For many home cooks, the barbecue is synonymous with ribs! Yet many versions of the “ideal” barbecue ribs exist– especially now that we have unlimited access to food shows, cooking blogs, online recipes and many other sources of inspiration. Here in Alberta, we are fortunate to be exposed to a wide selection of open-flame cuisines that reflects our cultural mosaic. Also, our access to top-quality beef means that beef ribs are just as popular for some dishes as pork ribs, the reigning champ of backyard BBQ.
#1: Marinate before grilling.
A technique as old as cooking itself: dressing a cut of meat in bold flavours is a surefire way to infuse taste and tenderness– and the longer it sits… the better! (Within food safety standards, of course). There are as many marinades as your imagination will allow, spanning all cultures and tastes. Certain ingredients can help synthesize the tougher proteins and fats of ribs into a fall-off-the-bone experience. For this reason, always be aware if you are grilling meat that is especially tender or has been marinated for a long time.
#2: Boil or roast, then grill or fry.
Start slow, finish fast– this is a mantra applied to many ways of preparing meat. Whether it be boiling, roasting or anything else, cooking ribs slowly over time will guarantee a fork- or tooth-tender experience. If you bring the ribs to just shy of tenderness, you can finish them on open flame or even deep fry them to perfection. Brush the finished product with its own cooked juices or your favorite sauce.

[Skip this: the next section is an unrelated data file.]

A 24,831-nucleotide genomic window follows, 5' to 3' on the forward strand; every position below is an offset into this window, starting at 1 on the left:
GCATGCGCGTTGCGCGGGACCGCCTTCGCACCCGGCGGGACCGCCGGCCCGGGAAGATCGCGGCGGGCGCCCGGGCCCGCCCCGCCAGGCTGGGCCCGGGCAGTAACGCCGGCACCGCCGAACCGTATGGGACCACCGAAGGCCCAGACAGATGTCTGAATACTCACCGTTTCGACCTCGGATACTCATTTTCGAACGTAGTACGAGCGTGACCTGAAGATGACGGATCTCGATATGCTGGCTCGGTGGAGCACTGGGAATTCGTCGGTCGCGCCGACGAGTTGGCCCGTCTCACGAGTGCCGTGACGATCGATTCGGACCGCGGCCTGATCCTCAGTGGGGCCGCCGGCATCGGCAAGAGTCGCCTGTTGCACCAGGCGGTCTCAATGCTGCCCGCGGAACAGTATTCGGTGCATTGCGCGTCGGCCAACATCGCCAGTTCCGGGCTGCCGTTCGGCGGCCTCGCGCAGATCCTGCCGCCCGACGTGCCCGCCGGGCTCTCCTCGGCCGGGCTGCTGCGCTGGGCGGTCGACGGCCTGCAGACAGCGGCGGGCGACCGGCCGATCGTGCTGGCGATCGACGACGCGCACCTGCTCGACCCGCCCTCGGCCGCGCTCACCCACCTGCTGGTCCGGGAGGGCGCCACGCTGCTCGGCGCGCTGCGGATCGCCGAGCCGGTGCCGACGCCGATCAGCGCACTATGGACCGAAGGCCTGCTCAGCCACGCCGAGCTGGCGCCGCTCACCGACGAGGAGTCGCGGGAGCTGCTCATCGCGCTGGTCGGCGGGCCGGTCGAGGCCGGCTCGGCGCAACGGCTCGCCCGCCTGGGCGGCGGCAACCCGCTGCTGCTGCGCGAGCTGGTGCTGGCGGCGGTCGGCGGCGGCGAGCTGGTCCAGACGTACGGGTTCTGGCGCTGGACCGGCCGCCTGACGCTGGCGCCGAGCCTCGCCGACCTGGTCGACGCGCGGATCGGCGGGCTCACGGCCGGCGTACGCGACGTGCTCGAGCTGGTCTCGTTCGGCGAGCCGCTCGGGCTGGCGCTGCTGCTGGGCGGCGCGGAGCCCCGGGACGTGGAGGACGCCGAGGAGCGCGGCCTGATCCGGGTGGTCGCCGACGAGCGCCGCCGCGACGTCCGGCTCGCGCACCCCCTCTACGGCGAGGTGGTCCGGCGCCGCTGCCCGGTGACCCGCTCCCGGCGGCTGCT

#3: Apply a dry rub, then grill or smoke.
Many barbecue experts south of the border swear by two concepts: an application of dry seasoning, followed by a day spent cooking over indirect heat. While this process provides an undeniable taste and texture, many Albertans enjoy the results of ribs with a dry rub over open flame. No matter how you cook it, all of the control comes when you choose or create your seasoning. Typical dry rubs feature salt, spice, sweetness with bold amounts of powdered flavours such as garlic and onion. A dry rub is also usually a great base for a barbecue sauce!
#4: Braise in the oven.
Steeping ribs in boldly-flavoured, complementary liquids, then cooking it a long time over a low heat– usually known as braising or stewing, this preparation spans all types of cuisines and cultures. Not only are you left with extremely tender ribs, but the cooking liquid can and is often reduced to an accompanying sauce or glaze. Pressure cookers, dutch ovens and slow-cookers can also offer stove top alternatives for braising ribs.
**TIP: When cooking over an open flame, whether it is smoking or grilling, your dish can change wildly just by choosing a different heat source. Cooking with smoke may be indirect, but the food is infused with the odor of the burning wood. Varietals such as mesquite, hickory, apple and countless others are widely available and each boasts their own subtle differences. If you are grilling, opting for a tasteless gas like propane or natural gas is a good way to highlight the taste of the food. Instead, burning wood or charcoal under a grill can add the sear and char unique to that type of open flame.
Of course there are dozens of other ways to cook ribs, if not hundreds. If you want to try a new recipe or method for pork or beef ribs, contact or visit D’Arcy’s today! Our helpful staff is always happy to offer advice and guidance for your next backyard barbecue project.